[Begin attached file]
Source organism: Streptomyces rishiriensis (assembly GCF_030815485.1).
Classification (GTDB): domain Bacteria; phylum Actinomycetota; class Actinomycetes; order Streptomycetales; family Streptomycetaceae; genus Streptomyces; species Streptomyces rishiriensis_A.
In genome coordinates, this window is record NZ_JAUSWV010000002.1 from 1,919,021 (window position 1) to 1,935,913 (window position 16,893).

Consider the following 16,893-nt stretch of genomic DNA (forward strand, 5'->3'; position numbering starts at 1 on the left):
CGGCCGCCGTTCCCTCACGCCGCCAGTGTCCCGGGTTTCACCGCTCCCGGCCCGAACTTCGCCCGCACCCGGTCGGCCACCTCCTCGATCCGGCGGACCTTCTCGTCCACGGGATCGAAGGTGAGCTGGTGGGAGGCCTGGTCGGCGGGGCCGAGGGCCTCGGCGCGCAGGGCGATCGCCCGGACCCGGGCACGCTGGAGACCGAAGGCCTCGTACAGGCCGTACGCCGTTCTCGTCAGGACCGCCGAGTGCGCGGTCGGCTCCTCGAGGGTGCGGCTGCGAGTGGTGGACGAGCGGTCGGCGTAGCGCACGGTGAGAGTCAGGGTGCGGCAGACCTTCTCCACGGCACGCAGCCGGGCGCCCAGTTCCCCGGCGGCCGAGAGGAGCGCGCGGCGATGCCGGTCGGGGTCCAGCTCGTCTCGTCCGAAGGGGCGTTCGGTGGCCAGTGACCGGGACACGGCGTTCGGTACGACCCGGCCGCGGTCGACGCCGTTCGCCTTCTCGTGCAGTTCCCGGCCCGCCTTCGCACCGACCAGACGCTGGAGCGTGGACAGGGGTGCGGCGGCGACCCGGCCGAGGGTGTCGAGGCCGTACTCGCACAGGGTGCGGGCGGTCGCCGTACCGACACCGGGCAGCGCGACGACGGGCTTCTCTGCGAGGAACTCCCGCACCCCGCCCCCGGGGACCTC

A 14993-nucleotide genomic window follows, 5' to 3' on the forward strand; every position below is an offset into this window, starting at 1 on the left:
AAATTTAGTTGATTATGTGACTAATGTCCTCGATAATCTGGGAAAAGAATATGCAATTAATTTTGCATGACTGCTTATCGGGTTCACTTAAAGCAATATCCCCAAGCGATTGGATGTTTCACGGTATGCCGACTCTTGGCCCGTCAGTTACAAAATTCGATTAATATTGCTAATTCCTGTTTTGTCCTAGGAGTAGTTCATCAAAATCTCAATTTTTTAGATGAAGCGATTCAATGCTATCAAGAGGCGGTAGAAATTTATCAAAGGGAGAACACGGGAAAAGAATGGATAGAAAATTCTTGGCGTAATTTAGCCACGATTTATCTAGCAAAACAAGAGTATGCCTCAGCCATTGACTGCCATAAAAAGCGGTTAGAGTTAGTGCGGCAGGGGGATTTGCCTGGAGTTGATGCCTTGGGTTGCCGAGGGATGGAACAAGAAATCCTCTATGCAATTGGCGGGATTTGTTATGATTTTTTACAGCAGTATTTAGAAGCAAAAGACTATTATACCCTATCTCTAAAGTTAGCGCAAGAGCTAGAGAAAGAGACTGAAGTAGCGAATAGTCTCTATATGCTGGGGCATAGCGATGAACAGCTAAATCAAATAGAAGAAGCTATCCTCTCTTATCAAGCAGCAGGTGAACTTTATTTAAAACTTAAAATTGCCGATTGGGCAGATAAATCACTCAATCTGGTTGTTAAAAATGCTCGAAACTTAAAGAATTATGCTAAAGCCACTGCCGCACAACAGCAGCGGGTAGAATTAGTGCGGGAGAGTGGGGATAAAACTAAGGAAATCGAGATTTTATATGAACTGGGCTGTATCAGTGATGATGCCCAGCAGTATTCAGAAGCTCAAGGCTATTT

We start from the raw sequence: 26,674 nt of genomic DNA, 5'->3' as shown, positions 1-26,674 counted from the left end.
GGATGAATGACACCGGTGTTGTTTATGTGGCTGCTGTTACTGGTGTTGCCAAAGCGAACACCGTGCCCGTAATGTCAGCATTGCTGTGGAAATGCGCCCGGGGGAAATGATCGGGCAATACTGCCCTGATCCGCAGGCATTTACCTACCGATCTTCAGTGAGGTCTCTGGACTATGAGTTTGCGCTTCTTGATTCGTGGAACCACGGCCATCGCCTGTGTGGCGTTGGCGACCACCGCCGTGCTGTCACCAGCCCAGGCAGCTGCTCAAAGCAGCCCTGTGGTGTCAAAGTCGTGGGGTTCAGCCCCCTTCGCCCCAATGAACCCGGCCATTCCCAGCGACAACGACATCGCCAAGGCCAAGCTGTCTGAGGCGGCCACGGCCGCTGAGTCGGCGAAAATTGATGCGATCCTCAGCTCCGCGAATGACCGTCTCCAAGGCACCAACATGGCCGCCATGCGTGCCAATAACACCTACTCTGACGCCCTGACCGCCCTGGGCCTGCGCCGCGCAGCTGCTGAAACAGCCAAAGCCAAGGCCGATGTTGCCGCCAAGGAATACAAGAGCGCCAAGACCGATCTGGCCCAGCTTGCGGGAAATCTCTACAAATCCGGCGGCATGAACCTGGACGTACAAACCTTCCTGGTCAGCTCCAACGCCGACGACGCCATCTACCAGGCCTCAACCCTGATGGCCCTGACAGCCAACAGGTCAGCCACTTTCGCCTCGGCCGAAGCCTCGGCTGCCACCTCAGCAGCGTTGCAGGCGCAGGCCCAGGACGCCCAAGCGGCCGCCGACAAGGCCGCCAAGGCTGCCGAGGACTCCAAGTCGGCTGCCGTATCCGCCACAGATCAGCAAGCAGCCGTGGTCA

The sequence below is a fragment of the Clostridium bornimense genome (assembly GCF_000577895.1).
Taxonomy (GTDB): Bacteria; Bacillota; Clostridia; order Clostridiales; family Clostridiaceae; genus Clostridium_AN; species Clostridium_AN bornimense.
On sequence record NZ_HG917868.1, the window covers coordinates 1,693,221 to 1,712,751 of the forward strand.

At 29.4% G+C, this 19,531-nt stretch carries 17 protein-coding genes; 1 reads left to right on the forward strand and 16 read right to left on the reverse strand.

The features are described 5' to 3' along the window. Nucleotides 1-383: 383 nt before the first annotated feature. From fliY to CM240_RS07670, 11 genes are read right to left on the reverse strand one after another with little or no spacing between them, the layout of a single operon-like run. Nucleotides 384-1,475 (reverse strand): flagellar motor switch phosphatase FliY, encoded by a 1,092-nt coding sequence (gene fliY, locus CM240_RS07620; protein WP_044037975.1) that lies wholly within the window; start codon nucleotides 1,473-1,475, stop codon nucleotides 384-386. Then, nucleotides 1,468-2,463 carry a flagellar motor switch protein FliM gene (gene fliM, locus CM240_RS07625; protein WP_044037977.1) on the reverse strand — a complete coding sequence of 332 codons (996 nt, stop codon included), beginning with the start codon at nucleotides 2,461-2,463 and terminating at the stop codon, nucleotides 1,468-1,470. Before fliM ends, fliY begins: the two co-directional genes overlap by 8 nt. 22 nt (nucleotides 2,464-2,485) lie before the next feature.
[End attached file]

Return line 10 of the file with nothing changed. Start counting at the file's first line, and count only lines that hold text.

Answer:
The sequence below is a fragment of the Clostridium bornimense genome (assembly GCF_000577895.1).